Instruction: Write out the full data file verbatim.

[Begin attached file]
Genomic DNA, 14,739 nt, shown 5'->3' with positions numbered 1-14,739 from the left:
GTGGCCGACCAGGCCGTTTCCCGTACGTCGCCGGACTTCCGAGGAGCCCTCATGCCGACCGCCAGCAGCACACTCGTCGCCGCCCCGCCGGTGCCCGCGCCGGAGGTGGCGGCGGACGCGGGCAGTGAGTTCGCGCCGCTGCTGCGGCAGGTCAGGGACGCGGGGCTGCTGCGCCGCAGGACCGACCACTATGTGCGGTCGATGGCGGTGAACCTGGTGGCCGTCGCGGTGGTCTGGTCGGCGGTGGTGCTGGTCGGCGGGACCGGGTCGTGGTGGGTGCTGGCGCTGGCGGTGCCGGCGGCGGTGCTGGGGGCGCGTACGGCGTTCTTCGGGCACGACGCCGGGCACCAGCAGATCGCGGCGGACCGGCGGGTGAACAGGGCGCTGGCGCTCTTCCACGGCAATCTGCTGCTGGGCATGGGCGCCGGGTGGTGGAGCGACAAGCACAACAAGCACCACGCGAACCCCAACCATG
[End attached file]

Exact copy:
Genomic DNA, 14,739 nt, shown 5'->3' with positions numbered 1-14,739 from the left:
GTGGCCGACCAGGCCGTTTCCCGTACGTCGCCGGACTTCCGAGGAGCCCTCATGCCGACCGCCAGCAGCACACTCGTCGCCGCCCCGCCGGTGCCCGCGCCGGAGGTGGCGGCGGACGCGGGCAGTGAGTTCGCGCCGCTGCTGCGGCAGGTCAGGGACGCGGGGCTGCTGCGCCGCAGGACCGACCACTATGTGCGGTCGATGGCGGTGAACCTGGTGGCCGTCGCGGTGGTCTGGTCGGCGGTGGTGCTGGTCGGCGGGACCGGGTCGTGGTGGGTGCTGGCGCTGGCGGTGCCGGCGGCGGTGCTGGGGGCGCGTACGGCGTTCTTCGGGCACGACGCCGGGCACCAGCAGATCGCGGCGGACCGGCGGGTGAACAGGGCGCTGGCGCTCTTCCACGGCAATCTGCTGCTGGGCATGGGCGCCGGGTGGTGGAGCGACAAGCACAACAAGCACCACGCGAACCCCAACCATG